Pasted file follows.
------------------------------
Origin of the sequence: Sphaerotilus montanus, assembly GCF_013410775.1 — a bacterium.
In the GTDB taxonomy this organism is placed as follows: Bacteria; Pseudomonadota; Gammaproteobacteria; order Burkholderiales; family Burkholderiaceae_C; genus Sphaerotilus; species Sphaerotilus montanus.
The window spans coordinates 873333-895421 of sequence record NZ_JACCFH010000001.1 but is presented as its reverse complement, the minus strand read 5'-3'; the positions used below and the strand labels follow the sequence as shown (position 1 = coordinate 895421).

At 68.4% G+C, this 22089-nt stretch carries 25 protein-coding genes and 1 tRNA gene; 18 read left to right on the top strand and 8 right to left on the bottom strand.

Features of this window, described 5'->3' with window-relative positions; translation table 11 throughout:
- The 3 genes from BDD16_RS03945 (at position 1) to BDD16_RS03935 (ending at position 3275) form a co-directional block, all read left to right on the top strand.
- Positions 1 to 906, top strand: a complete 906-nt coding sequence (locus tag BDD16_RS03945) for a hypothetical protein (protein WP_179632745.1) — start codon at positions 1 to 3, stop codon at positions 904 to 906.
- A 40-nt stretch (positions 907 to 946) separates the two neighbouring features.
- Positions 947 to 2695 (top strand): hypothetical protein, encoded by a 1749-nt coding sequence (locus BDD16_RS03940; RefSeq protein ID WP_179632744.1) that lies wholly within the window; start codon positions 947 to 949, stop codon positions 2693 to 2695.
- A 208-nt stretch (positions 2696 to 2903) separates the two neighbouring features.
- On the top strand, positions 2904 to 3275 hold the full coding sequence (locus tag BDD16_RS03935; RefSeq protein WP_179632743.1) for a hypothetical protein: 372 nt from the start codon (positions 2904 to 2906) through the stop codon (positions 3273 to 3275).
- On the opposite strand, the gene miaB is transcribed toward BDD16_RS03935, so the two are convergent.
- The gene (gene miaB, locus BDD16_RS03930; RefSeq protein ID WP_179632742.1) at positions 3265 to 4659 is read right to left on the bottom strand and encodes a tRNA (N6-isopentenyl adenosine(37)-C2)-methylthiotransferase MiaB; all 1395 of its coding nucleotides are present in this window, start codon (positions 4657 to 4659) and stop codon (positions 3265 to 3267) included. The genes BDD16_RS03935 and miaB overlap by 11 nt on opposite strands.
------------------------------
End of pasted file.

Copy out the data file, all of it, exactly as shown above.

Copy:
Origin of the sequence: Sphaerotilus montanus, assembly GCF_013410775.1 — a bacterium.
In the GTDB taxonomy this organism is placed as follows: Bacteria; Pseudomonadota; Gammaproteobacteria; order Burkholderiales; family Burkholderiaceae_C; genus Sphaerotilus; species Sphaerotilus montanus.
The window spans coordinates 873333-895421 of sequence record NZ_JACCFH010000001.1 but is presented as its reverse complement, the minus strand read 5'-3'; the positions used below and the strand labels follow the sequence as shown (position 1 = coordinate 895421).

At 68.4% G+C, this 22089-nt stretch carries 25 protein-coding genes and 1 tRNA gene; 18 read left to right on the top strand and 8 right to left on the bottom strand.

Features of this window, described 5'->3' with window-relative positions; translation table 11 throughout:
- The 3 genes from BDD16_RS03945 (at position 1) to BDD16_RS03935 (ending at position 3275) form a co-directional block, all read left to right on the top strand.
- Positions 1 to 906, top strand: a complete 906-nt coding sequence (locus tag BDD16_RS03945) for a hypothetical protein (protein WP_179632745.1) — start codon at positions 1 to 3, stop codon at positions 904 to 906.
- A 40-nt stretch (positions 907 to 946) separates the two neighbouring features.
- Positions 947 to 2695 (top strand): hypothetical protein, encoded by a 1749-nt coding sequence (locus BDD16_RS03940; RefSeq protein ID WP_179632744.1) that lies wholly within the window; start codon positions 947 to 949, stop codon positions 2693 to 2695.
- A 208-nt stretch (positions 2696 to 2903) separates the two neighbouring features.
- On the top strand, positions 2904 to 3275 hold the full coding sequence (locus tag BDD16_RS03935; RefSeq protein WP_179632743.1) for a hypothetical protein: 372 nt from the start codon (positions 2904 to 2906) through the stop codon (positions 3273 to 3275).
- On the opposite strand, the gene miaB is transcribed toward BDD16_RS03935, so the two are convergent.
- The gene (gene miaB, locus BDD16_RS03930; RefSeq protein ID WP_179632742.1) at positions 3265 to 4659 is read right to left on the bottom strand and encodes a tRNA (N6-isopentenyl adenosine(37)-C2)-methylthiotransferase MiaB; all 1395 of its coding nucleotides are present in this window, start codon (positions 4657 to 4659) and stop codon (positions 3265 to 3267) included. The genes BDD16_RS03935 and miaB overlap by 11 nt on opposite strands.